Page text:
It's one thing for Tom Coughlin to notice the inconsistencies in Eli Manning's game that has led him to eight interceptions through the first five contests.
It's quite another to have a current outsider confirming those feelings.
"You never know what you're going to get with that guy," former safety teammate C.C. Brown told the Detroit Free Press. "You never know if he's going to come in and make bad decisions; you don't know if he's just going to have one of them Peyton Manning games where he lights you up."
Oy. Where to begin. Well, for one thing, Brown should talk. He was not exactly a favorite son around old Giants Stadium last year when injuries to the secondary turned what had been an adequate box safety into an inept cover safety. He gave up more than his share of touchdowns as receivers beat him repeatedly down the middle of the field.
So to hear that from the now-Lions starting safety may be like the cliched pot calling the kettle black. Yet, there is an element of truth in Brown's statements, truth that Coughlin and Manning are all too aware of.
Eight interceptions is way too high, even if six of those came off receiver deflections that were eminently catchable. Manning's last two, last week against Houston, were definitely not of that variety. And that is what has Coughlin worried the most – the bad decisions by a seemingly experienced and smart quarterback.
Yet, Coughlin doesn't want to take Manning's aggressive nature away from him. Right now, it's a matter of finding the balance between making something happen and doing something dumb, like throwing a pick on third-and-long while nursing a 24-3 third-quarter lead.
"You don't want to take that aspect away from him," Coughlin said. "He's always trying to make a play. He's always trying to make something even if it's something out of nothing. All I stress with Eli and with any of them is to be aware of the circumstances, know the situation, and don't put your team in jeopardy.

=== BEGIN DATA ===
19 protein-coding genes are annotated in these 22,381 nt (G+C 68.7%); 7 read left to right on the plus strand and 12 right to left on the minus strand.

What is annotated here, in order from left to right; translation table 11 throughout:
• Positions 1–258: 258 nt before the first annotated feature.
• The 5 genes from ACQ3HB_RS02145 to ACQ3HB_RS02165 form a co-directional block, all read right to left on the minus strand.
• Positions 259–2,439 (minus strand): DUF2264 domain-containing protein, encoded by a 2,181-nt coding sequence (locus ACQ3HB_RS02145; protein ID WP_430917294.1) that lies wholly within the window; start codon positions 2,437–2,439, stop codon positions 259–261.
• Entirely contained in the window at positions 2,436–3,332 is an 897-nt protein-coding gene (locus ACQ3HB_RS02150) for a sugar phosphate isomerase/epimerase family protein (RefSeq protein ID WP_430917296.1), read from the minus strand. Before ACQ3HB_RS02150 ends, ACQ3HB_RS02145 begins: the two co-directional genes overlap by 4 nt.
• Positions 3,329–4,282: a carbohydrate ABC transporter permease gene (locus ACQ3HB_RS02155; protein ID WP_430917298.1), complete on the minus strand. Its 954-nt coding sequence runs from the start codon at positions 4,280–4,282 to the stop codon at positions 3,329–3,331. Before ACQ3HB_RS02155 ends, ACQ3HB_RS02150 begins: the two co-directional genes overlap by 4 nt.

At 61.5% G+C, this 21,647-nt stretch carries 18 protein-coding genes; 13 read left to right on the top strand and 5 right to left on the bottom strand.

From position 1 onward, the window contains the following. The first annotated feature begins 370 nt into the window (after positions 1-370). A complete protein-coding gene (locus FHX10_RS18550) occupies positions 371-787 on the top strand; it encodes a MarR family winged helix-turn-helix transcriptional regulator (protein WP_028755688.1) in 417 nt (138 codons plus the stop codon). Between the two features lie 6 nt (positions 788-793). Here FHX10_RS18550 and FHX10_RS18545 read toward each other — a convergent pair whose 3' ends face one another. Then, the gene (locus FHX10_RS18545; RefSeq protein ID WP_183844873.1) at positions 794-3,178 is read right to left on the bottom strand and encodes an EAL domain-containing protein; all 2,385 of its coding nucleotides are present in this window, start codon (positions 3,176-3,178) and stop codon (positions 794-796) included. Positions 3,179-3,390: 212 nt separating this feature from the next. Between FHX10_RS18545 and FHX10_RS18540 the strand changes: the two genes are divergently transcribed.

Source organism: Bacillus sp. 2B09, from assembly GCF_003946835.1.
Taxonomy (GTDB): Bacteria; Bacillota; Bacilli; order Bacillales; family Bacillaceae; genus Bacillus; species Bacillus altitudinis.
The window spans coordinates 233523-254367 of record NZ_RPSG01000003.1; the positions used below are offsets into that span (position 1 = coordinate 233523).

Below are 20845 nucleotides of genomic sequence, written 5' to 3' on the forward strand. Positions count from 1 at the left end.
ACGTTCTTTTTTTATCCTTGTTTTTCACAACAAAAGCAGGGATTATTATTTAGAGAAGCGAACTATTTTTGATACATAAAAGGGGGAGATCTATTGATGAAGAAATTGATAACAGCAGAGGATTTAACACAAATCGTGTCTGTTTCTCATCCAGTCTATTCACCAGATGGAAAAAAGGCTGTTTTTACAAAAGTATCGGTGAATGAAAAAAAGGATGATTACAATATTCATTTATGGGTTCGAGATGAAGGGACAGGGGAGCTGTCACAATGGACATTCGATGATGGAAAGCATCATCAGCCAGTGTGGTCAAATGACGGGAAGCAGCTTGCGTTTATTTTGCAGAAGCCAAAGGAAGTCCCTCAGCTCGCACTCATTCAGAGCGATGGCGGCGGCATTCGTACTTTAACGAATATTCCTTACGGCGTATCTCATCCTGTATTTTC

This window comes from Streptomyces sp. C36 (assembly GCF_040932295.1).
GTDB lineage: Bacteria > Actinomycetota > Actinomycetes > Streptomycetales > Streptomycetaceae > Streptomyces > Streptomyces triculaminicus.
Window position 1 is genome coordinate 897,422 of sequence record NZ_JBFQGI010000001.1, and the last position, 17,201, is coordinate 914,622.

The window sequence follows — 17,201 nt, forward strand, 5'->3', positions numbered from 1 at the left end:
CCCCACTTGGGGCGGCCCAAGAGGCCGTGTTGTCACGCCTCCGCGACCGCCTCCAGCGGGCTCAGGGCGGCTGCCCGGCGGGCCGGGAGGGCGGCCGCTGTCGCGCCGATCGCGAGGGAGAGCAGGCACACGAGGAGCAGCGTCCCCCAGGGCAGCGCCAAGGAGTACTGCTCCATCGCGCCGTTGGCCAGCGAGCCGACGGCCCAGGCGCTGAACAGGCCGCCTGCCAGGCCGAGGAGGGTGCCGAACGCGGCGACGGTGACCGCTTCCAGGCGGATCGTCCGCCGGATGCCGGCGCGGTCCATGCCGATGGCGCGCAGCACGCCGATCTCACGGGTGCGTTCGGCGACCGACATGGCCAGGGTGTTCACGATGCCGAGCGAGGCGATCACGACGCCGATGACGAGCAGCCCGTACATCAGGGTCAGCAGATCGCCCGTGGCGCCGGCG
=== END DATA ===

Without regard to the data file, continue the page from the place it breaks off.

"Throw it away. We'll have a next play. We'd rather have the consequences. Let us line up or punt – we'll punt the ball. We're fine with that."
Turnovers – Manning also has four fumbles to lead the NFL with 12 turnovers – are about the only thing that will torpedo the Giants' Sunday as they face a tougher, but hardly forbidding, 1-4 Detroit squad. For all the talk about Shaun Hill, Calvin Johnson, and the receiving game, the way the defense has played, it may take very little offense to win this one.
Still, if Manning turns the ball over, the Lions will be right in the thick of it. And in that, Detroit is dangerous as their defense leads the league with 14 turnovers created.
Good decisions, then, will be of the utmost importance against a defense that just brought back an interceptions 42 yards for a touchdown in last week's 44-6 win over the Rams.
"He was very good in his decision making the other day," Coughlin said. "But we've got to stop this. It's got to stop.
"You expect to be the team that wins the turnover battle in that situation, especially if you're ahead in the game. You're just trying to figure out the circumstances and how to play, and we'd like to put an end to this."
Manning knows it, too.
"I just have to make smart decisions," he said. "Third-and-long, just take my completions or throw it away."
Perhaps Sunday he can throw it in Brown's direction.
That would be the best kind of payback for some untoward comments.